SUPREME COURT News:
ALBUQUERQUE ― The New Mexico Judiciary will ask the Legislature to let voters decide whether to approve reforms to the bail system for the release of criminal defendants awaiting trial.
The proposed amendment to the New Mexico Constitution will allow judges the lawful option of denying pretrial release on bail to defendants who are too dangerous or unreasonable flight risks. The proposal also will guarantee that no person entitled to pretrial release is held in jail simply because they are financially unable to afford a money bond.
Current provisions of the state Constitution require the pretrial release of virtually all defendants, regardless of how dangerous they are or whether they’re likely to flee rather than appear in court.
Many low-risk arrestees often remain in jail before trial simply because they are too poor to post a money bond.
Administrative Office of the Courts Director Artie Pepin announced Thursday that the New Mexico Supreme Court has endorsed a recommendation by the Ad Hoc Pretrial Release Committee to seek a constitutional amendment.
The committee determined earlier this month that a constitutional amendment is needed to provide judges with the lawful authority to deny release to a criminal defendant when that’s necessary to ensure public safety or the defendant’s appearance in court.
The committee was established by the Supreme Court earlier this year to study the current bail system in New Mexico. Members of the committee include lawyers, legislators, judges and bail bondsmen.
“The proposed amendment will help protect our community without eroding the rights of criminal defendants to fair and impartial justice,” Pepin said. “The proposal guarantees due process of a court hearing at which dangerousness or flight risk has to be proven by clear and convincing evidence, and also guarantees that suspects who are not dangerous or a flight risk should not be held in jail pending trial simply because they are poor.”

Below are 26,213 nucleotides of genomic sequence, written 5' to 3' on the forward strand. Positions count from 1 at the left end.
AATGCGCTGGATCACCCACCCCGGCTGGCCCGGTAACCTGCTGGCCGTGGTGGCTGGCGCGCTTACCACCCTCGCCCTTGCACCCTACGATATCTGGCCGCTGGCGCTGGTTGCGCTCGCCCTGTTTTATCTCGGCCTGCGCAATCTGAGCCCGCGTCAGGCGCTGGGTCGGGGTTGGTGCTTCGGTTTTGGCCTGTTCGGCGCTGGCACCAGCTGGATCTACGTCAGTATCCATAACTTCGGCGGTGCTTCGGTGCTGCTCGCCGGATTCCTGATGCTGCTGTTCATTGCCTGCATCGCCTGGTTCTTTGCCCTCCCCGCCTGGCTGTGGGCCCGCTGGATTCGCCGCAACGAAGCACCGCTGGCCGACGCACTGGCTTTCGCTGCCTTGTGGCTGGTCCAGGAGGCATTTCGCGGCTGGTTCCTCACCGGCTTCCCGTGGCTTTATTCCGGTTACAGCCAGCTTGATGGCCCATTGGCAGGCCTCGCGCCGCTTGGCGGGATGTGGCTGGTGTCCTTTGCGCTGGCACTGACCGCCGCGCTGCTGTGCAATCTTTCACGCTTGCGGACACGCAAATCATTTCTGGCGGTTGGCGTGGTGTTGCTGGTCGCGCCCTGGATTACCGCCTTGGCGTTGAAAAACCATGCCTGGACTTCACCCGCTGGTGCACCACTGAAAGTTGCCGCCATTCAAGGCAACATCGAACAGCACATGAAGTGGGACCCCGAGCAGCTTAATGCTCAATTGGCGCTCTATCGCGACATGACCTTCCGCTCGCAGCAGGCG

“Under our current constitutional bail provisions, people accused of a crime―no matter how dangerous they are―can simply buy their release from jail if they can afford a bail bond.” Pepin said. “But a money bond does nothing to prevent a high-risk defendant from committing other crimes while released.”
Sen. Peter Wirth of Santa Fe, a member of the Senate Judiciary Committee, will sponsor the constitutional amendment during the 30-day legislative session that starts in January.
If approved by the Legislature, the proposal would be placed on the November 2016 general election ballot.
“The bail system in New Mexico is broken,” Wirth said. “Defendants should never be denied bail solely because they cannot pay. And judges should not have to grant bail when the evidence clearly demonstrates a defendant is a flight risk or danger to society. This proposed constitutional amendment strikes the correct balance.”
The Ad Hoc Pretrial Release Committee recommended a constitutional amendment in order to give judges the legal authority to detain the most dangerous individuals pending trial, said Leo M. Romero, the committee chairman and professor emeritus at the University of New Mexico School of Law.
“Currently, judges have been setting high money bonds to detain these individuals although neither the current New Mexico Constitution nor the rules of procedure permit a judge to set a high money bond for the purpose of preventing a defendant’s pretrial release,” Romero said. “A constitutional amendment authorizing detention without bail will permit judges to protect the community from those defendants who can afford to post high money bonds but yet pose the most serious risks of danger to the community.”
New Jersey voters approved a similar constitutional amendment in 2014 after the New Jersey Supreme Court and its pretrial release study group determined that language in that state’s constitution, which was identical to New Mexico’s, did not allow for safe or fair pretrial detention decisions by judges.
The New Jersey proposal was supported by Gov. Chris Christie along with the legislative and judicial branches of state government and a broad coalition of citizens, political parties and community groups.
Supporters of the New Mexico proposal look forward to the same diverse support.
“The question of whether defendants should be released from jail while awaiting trial should be based on what risk they pose to the community and not on whether they have enough money to buy a bond,” Pepin said. “That is a proposition that should be beyond debate and above political considerations.”